8.6 Global Trade Services
The Bank follows a three-fold strategy of scale, specialisation and agility to drive a high-growth trajectory. It on-boarded specialised resources and invested in scalable technology for Trade Finance.
GIFT City Operations that commenced last year saw a sixfold rise in volumes this fiscal. Capital account transactions including the liaison office, branch office and project office consultancy continued to maintain strong momentum. The Bank also continued to consistently grow in the advisory space on account of leveraged operational efficiency.
8.7 Cash Management Services (CMS)
Despite being a recent entrant, the Cash Management Services business has shown a significant increase in the client base and is servicing more than 500+ locations through the Banks branch network and the correspondent bank network.
Customer-centric and cost-effective solutions such as customer-end chegue printing solutions, positive pay systems and efficient management of cash across locations through timely and cost-effective disposal mechanisms catering to tier 3 and tier 4 locations have been implemented.
The Bank has tied-up with correspondent banks for same day withdrawal of funds, thus reducing float days for better managementof cash. Also, the Public Financial Management System (PFMS), an initiative of the Government of India was introduced to monitor programmes in the social sector and tracks funds disbursed, to ensure that the money is spent according to its intended purpose and accounted appropriately.
8.8 Services & Infrastructure
The Bank is expanding its offices across various locations to cater to the growing business reguirements. It has also invested in a state-of-the-art technology & infrastructure in the contact centre to capitalise on the growth opportunities.
Cost efficiency initiatives such as re-negotiation of contracts and rental agreements, reverse auction/e-auction & enhanced productivity in procurement of goods and services for business functions have been implemented.
Also, in an effort to be a sustainable organisation, the Bank implemented energy and resource saving projects such as the usage of solar power and implementation of water conservation in few of the Banks sites and locations.
8.9 Security & Business Continuity Management
RBL Bank has invested in robust automated security surveillance systems that operates round the clock for security, monitoring, management, reporting, and audits. Additionally, the Bank has invested significantly in a robust Business Continuity Programme. This robust and resilient business continuity plan ensures adeguate corroboration for providing infrastructure and ensuring the safety of employees, clients and shareholders.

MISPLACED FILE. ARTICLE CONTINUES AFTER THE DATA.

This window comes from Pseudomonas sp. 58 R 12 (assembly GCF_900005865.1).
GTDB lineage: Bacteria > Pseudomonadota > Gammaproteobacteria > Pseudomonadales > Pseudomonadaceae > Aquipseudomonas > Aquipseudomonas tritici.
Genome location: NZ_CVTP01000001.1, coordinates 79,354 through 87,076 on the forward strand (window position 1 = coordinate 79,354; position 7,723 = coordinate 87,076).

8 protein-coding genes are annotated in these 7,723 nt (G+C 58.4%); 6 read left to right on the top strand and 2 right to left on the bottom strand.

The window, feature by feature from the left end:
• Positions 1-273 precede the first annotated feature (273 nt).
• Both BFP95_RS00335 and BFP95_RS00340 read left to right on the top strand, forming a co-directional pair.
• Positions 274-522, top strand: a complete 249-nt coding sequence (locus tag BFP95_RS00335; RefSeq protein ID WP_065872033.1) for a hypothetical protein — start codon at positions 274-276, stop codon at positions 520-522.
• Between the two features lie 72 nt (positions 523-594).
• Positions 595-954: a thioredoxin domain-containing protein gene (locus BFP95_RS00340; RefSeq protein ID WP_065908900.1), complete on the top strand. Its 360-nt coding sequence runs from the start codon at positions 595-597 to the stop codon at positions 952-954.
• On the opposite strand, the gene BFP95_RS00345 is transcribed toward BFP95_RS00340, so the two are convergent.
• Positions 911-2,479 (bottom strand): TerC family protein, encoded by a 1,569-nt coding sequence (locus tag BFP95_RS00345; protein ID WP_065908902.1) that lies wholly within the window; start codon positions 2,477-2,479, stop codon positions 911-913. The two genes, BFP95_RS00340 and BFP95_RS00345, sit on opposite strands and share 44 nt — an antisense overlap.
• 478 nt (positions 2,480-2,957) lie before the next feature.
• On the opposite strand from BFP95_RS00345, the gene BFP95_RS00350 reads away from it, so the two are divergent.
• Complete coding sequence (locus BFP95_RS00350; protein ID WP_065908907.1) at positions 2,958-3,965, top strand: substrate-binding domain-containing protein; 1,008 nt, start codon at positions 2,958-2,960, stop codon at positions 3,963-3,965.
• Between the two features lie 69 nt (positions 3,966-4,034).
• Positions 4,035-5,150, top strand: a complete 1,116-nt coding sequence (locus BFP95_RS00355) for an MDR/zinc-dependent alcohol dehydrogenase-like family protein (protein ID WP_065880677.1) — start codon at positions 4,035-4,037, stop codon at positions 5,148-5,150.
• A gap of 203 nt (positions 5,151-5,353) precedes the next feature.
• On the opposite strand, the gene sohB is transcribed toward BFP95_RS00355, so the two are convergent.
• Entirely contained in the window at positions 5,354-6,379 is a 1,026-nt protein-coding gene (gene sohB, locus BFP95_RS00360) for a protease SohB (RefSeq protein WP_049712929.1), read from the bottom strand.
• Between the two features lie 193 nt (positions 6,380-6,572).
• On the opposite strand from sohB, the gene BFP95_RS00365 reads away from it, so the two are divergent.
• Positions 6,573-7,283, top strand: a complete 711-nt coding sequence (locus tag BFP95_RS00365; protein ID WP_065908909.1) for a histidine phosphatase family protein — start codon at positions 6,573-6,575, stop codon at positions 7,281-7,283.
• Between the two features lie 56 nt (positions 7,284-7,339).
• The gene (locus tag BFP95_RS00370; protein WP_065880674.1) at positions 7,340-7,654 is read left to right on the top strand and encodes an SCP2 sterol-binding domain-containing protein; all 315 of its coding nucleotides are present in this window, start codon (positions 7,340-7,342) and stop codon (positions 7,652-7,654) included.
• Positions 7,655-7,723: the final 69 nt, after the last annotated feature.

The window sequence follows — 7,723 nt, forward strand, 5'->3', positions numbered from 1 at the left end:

9. CUSTOMER SERVICE
RBL Bank believes in creating value for its customers through its differentiated service experience. In FY 2018- 19, the Bank continued its focus on providing guality service to its customers through its dedicated central and regional services teams.
The Bank strives to provide Service Beyond Excellence to keep the human element alive while focussing on the automation of services. This creates a fine blend of standardised with personalised and replaces transaction with emotion and empathy.
Some initiatives that were taken up in order to create awareness amongst its customers on its Codes of Commitment to Customers programme included educational workshops that were conducted across the geographic presence of the Bank. It also observed Financial Literacy Week in June 2018 educating
customers on various topics including Risk Vs Returns, Grievance Redressal Mechanism, Customer Liability for Unauthorised Electronics Transactions and Good Practices for a Safe Digital Banking Experience.
The Bank got its processes ISO 9001:2015 certified to provide simplified and uniform customer experience to the Wholesale Clients when dealing with its Client Service Ambassadors.
RBL Bank, has also received a high rating by Banking Codes and Standards Board of India (BCSBI) as per its Code Compliance Rating done for banks. The code compliance rating, which is based on five parameters - information dissemination, transparency, grievance redressal, customer-centricity, and customer feedback is considered as an indicator of the level of implementation of important code provisions at the grassroot level of the bank.
As a people-centric organisation, one of the key aims of the Bank is to have happy employees. It strives to maintain a work environment that reinforces motivation and innovation. The Bank improved the workplace environment for its Xperience Centre agents by inaugurating its first Xperience Centre for Banking in Malad, Mumbai, which in turn will enhance the service experience for its customers.
At RBL Bank, the voice of the customer plays an important role in the development and improvisation of products, processes and channels. Taking an Outside In approach, the Bank included a few customers in the testing phase of its Corporate Internet Banking channel during FY 2018-19. Several suggestions were taken into consideration, which benefitted a large set of customers when the channel went live. It further enhanced and refined its ways & means of capturing the Voice of Customers to help it further improvise its service delivery.
Customer Centricity at the Heart and Employees as the Pillar are two of the important tenets of the Banks mission. Taking the same into consideration, the Bank felicitates employees who strive and deliver Service Beyond Excellence to clients, with awards dedicated to services viz. Quest for Excellence & Service Excellence.
The Bank has consistently ensured that it provides service of the highest standards to its customers and places their needs as a top priority in all the functions that it performs.